Small Drinking Water Systems Get Ready for Digital Transformation

Managers of drinking water systems of all sizes recognize that gathering data and using it to increase efficiency and inform planning is the industry's future. Many larger systems have started their digital transformation, bringing in technology and specialists to run them. For smaller utilities, the investment in money, time, and expertise—and the inevitable resistance to change—can be daunting.

The vast majority of U.S. public water systems (97%) are small, serving 10,000 people or less, and often struggle to get started. With staffing shortages, many can barely handle the current workload, let alone add to it—even though going digital means more efficient operations, better decision-making, and lower risks. Lower risk is an increasingly important benefit in the face of severe weather events, such as floods and droughts, along with aging infrastructure and treatment required by per- and polyfluoroalkyl substance (PFAS) regulations.

New sensors, hardware, and software can help address these challenges. Digital tools can automate processes, remotely monitor equipment, predict faults and failures, optimize energy use, and support data-driven decisions. But smaller drinking water systems need a plan to take advantage of all that digital offers.

Choosing from the Digital Tool Menu

Smaller drinking water utilities already have helpful systems in place, although they're often in paper form. However, for almost any manual process, there's a digital system that can streamline operations by managing the task. These digital systems include:


  • Customer information system (CIS): Collects, manages, and tracks information on customer interactions
  • Geographical information system (GIS): Locates utility and customer assets
  • Supervisory, control, and data acquisition (SCADA) system: Monitors fluid levels and environmental conditions
  • Advanced metering infrastructure (AMI): Collects detailed metering information and allows two-way communication between utilities and customers
  • Computerized maintenance management system (CMMS): Manages assets, schedules maintenance, and tracks work orders
  • Laboratory information management system (LIMS): Automates workflows, integrates instruments, and manages samples and associated information for water testing
  • Enterprise asset management system (EAMS): Controls management and maintenance of physical assets throughout their life cycle.

Breaking Down System Barriers

You don't just need more data to better understand your operations—you need the right integrated data at the right time. No matter their size, water systems often don't share data across departments, meaning no one has access to the broad view. When maintenance gets a call, they don't know that several of the customer's neighbors also complained about low water pressure in the past year.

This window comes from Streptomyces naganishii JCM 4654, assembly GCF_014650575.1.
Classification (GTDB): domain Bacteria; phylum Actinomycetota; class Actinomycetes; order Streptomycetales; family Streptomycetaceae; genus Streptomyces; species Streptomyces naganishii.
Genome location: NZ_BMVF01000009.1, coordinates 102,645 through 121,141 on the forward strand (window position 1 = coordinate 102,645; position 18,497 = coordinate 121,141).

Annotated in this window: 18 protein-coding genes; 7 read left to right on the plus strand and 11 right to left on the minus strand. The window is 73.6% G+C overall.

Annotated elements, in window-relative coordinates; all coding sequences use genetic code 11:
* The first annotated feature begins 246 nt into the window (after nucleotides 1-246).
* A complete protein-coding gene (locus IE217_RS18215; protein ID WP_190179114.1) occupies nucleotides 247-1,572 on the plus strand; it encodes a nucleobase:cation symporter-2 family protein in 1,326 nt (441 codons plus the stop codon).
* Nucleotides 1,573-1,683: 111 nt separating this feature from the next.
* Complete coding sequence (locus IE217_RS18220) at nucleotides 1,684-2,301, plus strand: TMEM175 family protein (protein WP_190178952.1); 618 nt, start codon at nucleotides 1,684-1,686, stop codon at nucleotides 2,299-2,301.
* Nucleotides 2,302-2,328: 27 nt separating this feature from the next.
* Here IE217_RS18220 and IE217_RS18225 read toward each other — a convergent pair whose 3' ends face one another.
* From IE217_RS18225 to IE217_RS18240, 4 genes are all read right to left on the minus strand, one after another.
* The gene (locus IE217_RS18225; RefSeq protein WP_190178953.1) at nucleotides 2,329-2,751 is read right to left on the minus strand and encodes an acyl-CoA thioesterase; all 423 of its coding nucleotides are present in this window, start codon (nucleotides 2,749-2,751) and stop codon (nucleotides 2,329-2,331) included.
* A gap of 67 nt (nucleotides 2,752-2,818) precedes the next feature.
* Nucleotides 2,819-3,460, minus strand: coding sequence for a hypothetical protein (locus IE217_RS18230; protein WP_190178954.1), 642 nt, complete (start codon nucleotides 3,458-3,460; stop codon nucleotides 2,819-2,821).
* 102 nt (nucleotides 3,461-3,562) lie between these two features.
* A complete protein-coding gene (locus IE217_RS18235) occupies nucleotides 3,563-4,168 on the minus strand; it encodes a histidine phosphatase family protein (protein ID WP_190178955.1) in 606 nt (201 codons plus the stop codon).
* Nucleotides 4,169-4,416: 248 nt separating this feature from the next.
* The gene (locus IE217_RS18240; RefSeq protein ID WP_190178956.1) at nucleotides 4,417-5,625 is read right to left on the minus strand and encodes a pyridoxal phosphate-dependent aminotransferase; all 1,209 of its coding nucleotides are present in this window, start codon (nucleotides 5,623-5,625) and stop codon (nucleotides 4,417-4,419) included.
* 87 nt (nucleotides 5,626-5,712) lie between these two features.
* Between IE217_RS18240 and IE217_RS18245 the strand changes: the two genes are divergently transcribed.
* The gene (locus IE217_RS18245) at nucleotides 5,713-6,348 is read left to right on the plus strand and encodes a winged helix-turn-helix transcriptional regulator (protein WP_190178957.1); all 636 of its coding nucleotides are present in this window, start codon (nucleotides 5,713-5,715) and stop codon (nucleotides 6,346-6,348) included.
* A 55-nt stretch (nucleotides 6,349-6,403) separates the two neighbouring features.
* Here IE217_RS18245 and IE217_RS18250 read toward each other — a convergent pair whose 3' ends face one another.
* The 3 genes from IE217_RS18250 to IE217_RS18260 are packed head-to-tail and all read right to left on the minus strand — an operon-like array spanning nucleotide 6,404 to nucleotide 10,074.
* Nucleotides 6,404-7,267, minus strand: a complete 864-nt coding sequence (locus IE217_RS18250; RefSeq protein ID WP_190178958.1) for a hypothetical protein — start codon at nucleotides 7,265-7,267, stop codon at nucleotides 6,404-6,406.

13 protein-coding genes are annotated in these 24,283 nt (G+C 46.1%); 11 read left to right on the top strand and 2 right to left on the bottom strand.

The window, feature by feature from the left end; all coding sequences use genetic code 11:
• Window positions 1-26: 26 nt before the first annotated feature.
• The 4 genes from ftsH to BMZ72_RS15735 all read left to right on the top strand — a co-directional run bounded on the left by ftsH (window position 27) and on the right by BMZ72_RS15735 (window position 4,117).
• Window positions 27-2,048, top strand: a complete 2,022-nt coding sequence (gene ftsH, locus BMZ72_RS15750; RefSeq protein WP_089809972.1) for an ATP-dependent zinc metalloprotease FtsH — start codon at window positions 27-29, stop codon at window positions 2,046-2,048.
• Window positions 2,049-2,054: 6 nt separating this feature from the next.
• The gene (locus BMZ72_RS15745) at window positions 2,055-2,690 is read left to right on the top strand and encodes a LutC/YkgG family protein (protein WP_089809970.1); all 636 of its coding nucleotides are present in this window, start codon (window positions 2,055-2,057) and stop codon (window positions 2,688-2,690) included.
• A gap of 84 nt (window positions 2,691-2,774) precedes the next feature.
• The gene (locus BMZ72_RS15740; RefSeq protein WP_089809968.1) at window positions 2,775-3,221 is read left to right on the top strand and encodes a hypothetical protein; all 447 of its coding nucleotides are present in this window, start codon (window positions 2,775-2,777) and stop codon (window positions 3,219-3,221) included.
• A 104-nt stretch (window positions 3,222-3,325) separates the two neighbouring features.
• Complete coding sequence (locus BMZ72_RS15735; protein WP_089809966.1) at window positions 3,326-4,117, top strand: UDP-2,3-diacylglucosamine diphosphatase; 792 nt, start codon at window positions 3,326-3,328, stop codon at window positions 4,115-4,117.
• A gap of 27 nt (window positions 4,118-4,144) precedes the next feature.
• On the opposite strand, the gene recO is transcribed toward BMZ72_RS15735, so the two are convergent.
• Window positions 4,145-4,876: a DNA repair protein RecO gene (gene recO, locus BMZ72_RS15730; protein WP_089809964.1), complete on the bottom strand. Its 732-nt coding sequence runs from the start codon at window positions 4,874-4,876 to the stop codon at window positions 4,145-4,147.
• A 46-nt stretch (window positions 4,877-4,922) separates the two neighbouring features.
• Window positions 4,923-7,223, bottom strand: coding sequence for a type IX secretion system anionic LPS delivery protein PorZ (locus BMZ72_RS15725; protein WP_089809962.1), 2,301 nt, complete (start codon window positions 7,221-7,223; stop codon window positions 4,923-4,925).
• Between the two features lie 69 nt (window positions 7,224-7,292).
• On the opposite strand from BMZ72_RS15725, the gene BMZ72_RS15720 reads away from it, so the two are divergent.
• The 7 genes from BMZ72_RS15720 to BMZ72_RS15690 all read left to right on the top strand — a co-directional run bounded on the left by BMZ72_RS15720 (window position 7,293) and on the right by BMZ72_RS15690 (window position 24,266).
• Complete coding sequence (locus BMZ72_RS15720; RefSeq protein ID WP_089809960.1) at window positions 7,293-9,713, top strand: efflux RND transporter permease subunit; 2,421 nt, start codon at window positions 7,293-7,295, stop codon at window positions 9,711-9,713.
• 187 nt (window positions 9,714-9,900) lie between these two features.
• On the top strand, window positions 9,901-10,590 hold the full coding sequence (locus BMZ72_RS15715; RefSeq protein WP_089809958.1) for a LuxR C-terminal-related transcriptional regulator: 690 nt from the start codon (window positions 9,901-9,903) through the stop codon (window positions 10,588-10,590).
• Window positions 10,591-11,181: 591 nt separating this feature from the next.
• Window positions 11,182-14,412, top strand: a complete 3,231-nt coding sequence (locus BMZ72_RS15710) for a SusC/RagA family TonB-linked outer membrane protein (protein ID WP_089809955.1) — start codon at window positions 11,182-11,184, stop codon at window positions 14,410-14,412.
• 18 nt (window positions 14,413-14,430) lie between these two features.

With digital systems that talk to each other, water system personnel can pull data from every department into a dashboard for the big picture. Everyone on the team can access the dashboard from their office, field, or home, on whatever mobile or fixed device they use. More sophisticated systems can create a model of your water system—known as a digital twin—that lets you ask what-if questions and see possible outcomes.

Starting Your Digital Journey

Smaller utilities can dive into digital slowly by taking the transformation step by step.

First, it's critical to do a system assessment, often with the help of a consultant. Look at your water system's current assets, the business, operating, and regulatory requirements you must meet, and the goals your staff wants to achieve, from operations and engineering to finance and management. Also, identify the key performance indicators you'll use to measure the success of digital transformation, from water savings to energy efficiency.

You can then perform a gap analysis, determining where you are, where you want to be, and what it would take to get between those points and achieve your goals. The digital must-haves include network and internet connectivity, computers, servers, and security.

Next comes the hardware, software, and sensors that will close the gaps between your existing and desired state. A cost-benefit analysis will help you identify where you'll get the most for your money and which goals you can address. Starting with manageable pilot projects can give you the knowledge and experience to make your digital journey a success.

Paying and Paying Off

Figuring out how to pay for a digital transformation can be the hardest part. You may be able to turn to larger utilities that can offer economies of scale, government agencies that can provide funding and help you overcome regulatory hurdles, and industry associations that can align systems with a shared vision.

Remember that the transformation is an investment that pays off with a better understanding of water supply and demand, inefficiencies and opportunities to optimize, water losses and ways to conserve, customer expectations and service improvements, and advances in technical, operational, and financial management strategies. Connecting physical operations, manual processes, and digital technology can give even the smallest water system a more productive and promising future.

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Diana Kightlinger

Diana Kightlinger is an experienced journalist, copywriter, and blogger for science, technology, and medical organizations. She writes frequently for Fortune 500 corporate clients but also has a passion for explaining scientific research, raising awareness of issues, and targeting positive outcomes for people and communities. Diana holds master’s degrees in environmental science and journalism.